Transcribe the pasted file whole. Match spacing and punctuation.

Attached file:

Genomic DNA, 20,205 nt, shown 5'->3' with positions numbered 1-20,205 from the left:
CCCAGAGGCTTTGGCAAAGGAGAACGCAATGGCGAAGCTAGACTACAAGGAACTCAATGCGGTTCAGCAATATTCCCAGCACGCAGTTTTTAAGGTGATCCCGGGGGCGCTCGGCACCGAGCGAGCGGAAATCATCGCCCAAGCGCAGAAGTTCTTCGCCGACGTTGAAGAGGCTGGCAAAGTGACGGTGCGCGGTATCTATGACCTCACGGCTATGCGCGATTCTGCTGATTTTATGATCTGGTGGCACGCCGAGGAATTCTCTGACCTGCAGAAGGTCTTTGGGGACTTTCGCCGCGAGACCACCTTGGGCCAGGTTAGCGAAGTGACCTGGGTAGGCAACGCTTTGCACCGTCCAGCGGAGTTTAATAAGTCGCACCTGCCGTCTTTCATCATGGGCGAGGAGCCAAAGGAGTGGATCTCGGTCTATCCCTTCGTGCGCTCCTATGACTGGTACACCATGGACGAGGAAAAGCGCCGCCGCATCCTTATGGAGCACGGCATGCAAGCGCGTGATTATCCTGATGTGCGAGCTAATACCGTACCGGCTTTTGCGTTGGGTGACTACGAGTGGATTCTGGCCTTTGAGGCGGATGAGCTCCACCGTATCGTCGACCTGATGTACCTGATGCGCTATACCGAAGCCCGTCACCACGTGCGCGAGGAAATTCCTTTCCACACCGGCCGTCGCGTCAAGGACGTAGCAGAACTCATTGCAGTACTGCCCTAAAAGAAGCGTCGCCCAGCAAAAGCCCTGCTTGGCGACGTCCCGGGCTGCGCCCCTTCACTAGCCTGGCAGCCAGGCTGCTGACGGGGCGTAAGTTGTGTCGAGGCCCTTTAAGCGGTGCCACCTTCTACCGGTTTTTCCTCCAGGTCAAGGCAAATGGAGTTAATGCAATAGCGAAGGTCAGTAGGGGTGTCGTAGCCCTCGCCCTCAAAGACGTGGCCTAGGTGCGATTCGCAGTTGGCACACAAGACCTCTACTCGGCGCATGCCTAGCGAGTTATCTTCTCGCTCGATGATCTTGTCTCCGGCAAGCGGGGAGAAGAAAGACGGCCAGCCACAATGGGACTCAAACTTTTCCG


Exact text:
Genomic DNA, 20,205 nt, shown 5'->3' with positions numbered 1-20,205 from the left:
CCCAGAGGCTTTGGCAAAGGAGAACGCAATGGCGAAGCTAGACTACAAGGAACTCAATGCGGTTCAGCAATATTCCCAGCACGCAGTTTTTAAGGTGATCCCGGGGGCGCTCGGCACCGAGCGAGCGGAAATCATCGCCCAAGCGCAGAAGTTCTTCGCCGACGTTGAAGAGGCTGGCAAAGTGACGGTGCGCGGTATCTATGACCTCACGGCTATGCGCGATTCTGCTGATTTTATGATCTGGTGGCACGCCGAGGAATTCTCTGACCTGCAGAAGGTCTTTGGGGACTTTCGCCGCGAGACCACCTTGGGCCAGGTTAGCGAAGTGACCTGGGTAGGCAACGCTTTGCACCGTCCAGCGGAGTTTAATAAGTCGCACCTGCCGTCTTTCATCATGGGCGAGGAGCCAAAGGAGTGGATCTCGGTCTATCCCTTCGTGCGCTCCTATGACTGGTACACCATGGACGAGGAAAAGCGCCGCCGCATCCTTATGGAGCACGGCATGCAAGCGCGTGATTATCCTGATGTGCGAGCTAATACCGTACCGGCTTTTGCGTTGGGTGACTACGAGTGGATTCTGGCCTTTGAGGCGGATGAGCTCCACCGTATCGTCGACCTGATGTACCTGATGCGCTATACCGAAGCCCGTCACCACGTGCGCGAGGAAATTCCTTTCCACACCGGCCGTCGCGTCAAGGACGTAGCAGAACTCATTGCAGTACTGCCCTAAAAGAAGCGTCGCCCAGCAAAAGCCCTGCTTGGCGACGTCCCGGGCTGCGCCCCTTCACTAGCCTGGCAGCCAGGCTGCTGACGGGGCGTAAGTTGTGTCGAGGCCCTTTAAGCGGTGCCACCTTCTACCGGTTTTTCCTCCAGGTCAAGGCAAATGGAGTTAATGCAATAGCGAAGGTCAGTAGGGGTGTCGTAGCCCTCGCCCTCAAAGACGTGGCCTAGGTGCGATTCGCAGTTGGCACACAAGACCTCTACTCGGCGCATGCCTAGCGAGTTATCTTCTCGCTCGATGATCTTGTCTCCGGCAAGCGGGGAGAAGAAAGACGGCCAGCCACAATGGGACTCAAACTTTTCCG